Calendar Integrity

“All we have to decide is what to do with the time that is given us.” J. R. R. Tolkien

You can tell a lot about a person by looking at their check book. You can also tell a lot about a person by looking at their calendar.

These two important record keepers can speak to how you value your time and your money. I’m not going to talk about what you do with your money; I do want to talk about what you do with your valuable time. Starting with this question: If someone were to look at your calendar today what would they see? In fact, stop for a moment and look at your calendar.

What do you see?

Client meetings? Planning sessions? Social appointments?
These calendar entries are to be expected. Looking closer, what is on your calendar that was put there for a commitment that is past it’s season? What do you see that feels more like a dread or obligation? And a big one, what needs to be on your calendar, but is oddly missing?

Today, we are going to explore a concept I call “calendar integrity.” Your calendar is a big driver in your business and your life. It is important that it represents the absolute best of you so that you can move through it with ease and integrity.

You may realize that you have not thought much about your calendar until this very moment. That is understandable, however now is as good of a time as any to give it a quick review. Look for ways to restructure or reconfirm that you are planning your time wisely so that you have a realistic and sustainable approach to calendar integrity.

Here is a targeted approach to reviewing your calendar that will help you maximize your time and planning so that your calendar is in alignment with your deepest values and mission.

The targeted approach invites you to look at your calendar from different perspectives with the end goal being a true record of how you want to move through your world.

Targets to Review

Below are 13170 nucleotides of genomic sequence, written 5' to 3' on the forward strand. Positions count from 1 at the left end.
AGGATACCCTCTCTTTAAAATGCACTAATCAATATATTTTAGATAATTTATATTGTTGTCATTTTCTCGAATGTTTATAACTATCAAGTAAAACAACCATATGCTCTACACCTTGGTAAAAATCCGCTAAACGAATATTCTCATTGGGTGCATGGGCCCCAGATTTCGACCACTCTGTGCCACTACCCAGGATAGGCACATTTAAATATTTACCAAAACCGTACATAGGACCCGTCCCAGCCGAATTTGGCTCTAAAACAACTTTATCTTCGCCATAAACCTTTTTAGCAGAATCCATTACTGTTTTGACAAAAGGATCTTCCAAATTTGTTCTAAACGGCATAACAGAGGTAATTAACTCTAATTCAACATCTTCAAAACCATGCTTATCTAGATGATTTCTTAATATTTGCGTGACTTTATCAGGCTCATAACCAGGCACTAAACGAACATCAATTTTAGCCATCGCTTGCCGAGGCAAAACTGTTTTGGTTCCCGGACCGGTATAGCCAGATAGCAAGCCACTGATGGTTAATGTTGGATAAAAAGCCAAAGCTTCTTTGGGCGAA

Target: Intentional Scheduling

How are you being intentional with the items you put on your calendar? When you have a lot of responsibilities on your plate, it is easy to add items on your calendar without thinking about the bigger picture. When you get a request for a meeting or someone wants a bit of your time, are you adding them to the schedule without much thought? And how much time are you allocating to meetings that are unnecessary? Perhaps a request to meet or to have a bit of your time can be fulfilled with a simple phone call or an email exchange. One way to combat adding unintentional meetings to your calendar is to ask your self a clarifying question, “how can I provide input without sacrificing a large block of time?” And, “is this meeting in line with what I most need to accomplish today or this week?”

Target: Who is In Charge?

When you do participate in a meeting, are you always the one in charge? Keep in mind that if you are consistently in charge of meetings, then you are responsible for the agenda, getting the information out to attendees and making sure action items are advanced after the meeting is over. When asked to participate in a meeting, be mindful of how much you will need to contribute to make the meeting happen. If someone else serves as the lead, you can simply plan to show up and contribute, since the responsibility of outcomes and execution can rest with another party. When scheduling a meeting ask, “who is in charge? “

Target: What is the purpose of a Standing meeting?